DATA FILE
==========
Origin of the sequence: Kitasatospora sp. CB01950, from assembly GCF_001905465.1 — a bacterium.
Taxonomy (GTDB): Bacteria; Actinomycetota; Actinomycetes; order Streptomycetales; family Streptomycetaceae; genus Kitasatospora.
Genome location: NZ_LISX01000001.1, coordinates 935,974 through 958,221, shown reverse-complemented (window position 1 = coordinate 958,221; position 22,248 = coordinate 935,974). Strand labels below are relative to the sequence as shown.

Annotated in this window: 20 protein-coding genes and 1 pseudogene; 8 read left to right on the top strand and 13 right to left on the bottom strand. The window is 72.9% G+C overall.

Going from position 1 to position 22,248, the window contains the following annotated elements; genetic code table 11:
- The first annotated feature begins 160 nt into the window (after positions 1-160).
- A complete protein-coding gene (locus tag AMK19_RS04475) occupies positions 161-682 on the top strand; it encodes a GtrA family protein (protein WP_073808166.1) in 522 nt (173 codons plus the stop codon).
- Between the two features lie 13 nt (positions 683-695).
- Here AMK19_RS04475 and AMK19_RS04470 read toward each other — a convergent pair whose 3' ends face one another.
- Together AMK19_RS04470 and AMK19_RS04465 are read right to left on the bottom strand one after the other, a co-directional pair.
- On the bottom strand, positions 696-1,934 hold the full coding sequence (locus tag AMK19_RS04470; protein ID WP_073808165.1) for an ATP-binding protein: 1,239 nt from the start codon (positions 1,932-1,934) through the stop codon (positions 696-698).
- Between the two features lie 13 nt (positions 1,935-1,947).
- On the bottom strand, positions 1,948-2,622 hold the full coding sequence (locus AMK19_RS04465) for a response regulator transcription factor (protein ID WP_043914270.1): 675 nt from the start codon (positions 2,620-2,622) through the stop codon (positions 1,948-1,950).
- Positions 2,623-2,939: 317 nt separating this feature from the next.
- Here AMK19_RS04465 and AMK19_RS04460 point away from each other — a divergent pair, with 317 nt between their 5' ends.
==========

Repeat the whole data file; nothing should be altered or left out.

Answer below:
Origin of the sequence: Kitasatospora sp. CB01950, from assembly GCF_001905465.1 — a bacterium.
Taxonomy (GTDB): Bacteria; Actinomycetota; Actinomycetes; order Streptomycetales; family Streptomycetaceae; genus Kitasatospora.
Genome location: NZ_LISX01000001.1, coordinates 935,974 through 958,221, shown reverse-complemented (window position 1 = coordinate 958,221; position 22,248 = coordinate 935,974). Strand labels below are relative to the sequence as shown.

Annotated in this window: 20 protein-coding genes and 1 pseudogene; 8 read left to right on the top strand and 13 right to left on the bottom strand. The window is 72.9% G+C overall.

Going from position 1 to position 22,248, the window contains the following annotated elements; genetic code table 11:
- The first annotated feature begins 160 nt into the window (after positions 1-160).
- A complete protein-coding gene (locus tag AMK19_RS04475) occupies positions 161-682 on the top strand; it encodes a GtrA family protein (protein WP_073808166.1) in 522 nt (173 codons plus the stop codon).
- Between the two features lie 13 nt (positions 683-695).
- Here AMK19_RS04475 and AMK19_RS04470 read toward each other — a convergent pair whose 3' ends face one another.
- Together AMK19_RS04470 and AMK19_RS04465 are read right to left on the bottom strand one after the other, a co-directional pair.
- On the bottom strand, positions 696-1,934 hold the full coding sequence (locus tag AMK19_RS04470; protein ID WP_073808165.1) for an ATP-binding protein: 1,239 nt from the start codon (positions 1,932-1,934) through the stop codon (positions 696-698).
- Between the two features lie 13 nt (positions 1,935-1,947).
- On the bottom strand, positions 1,948-2,622 hold the full coding sequence (locus AMK19_RS04465) for a response regulator transcription factor (protein ID WP_043914270.1): 675 nt from the start codon (positions 2,620-2,622) through the stop codon (positions 1,948-1,950).
- Positions 2,623-2,939: 317 nt separating this feature from the next.
- Here AMK19_RS04465 and AMK19_RS04460 point away from each other — a divergent pair, with 317 nt between their 5' ends.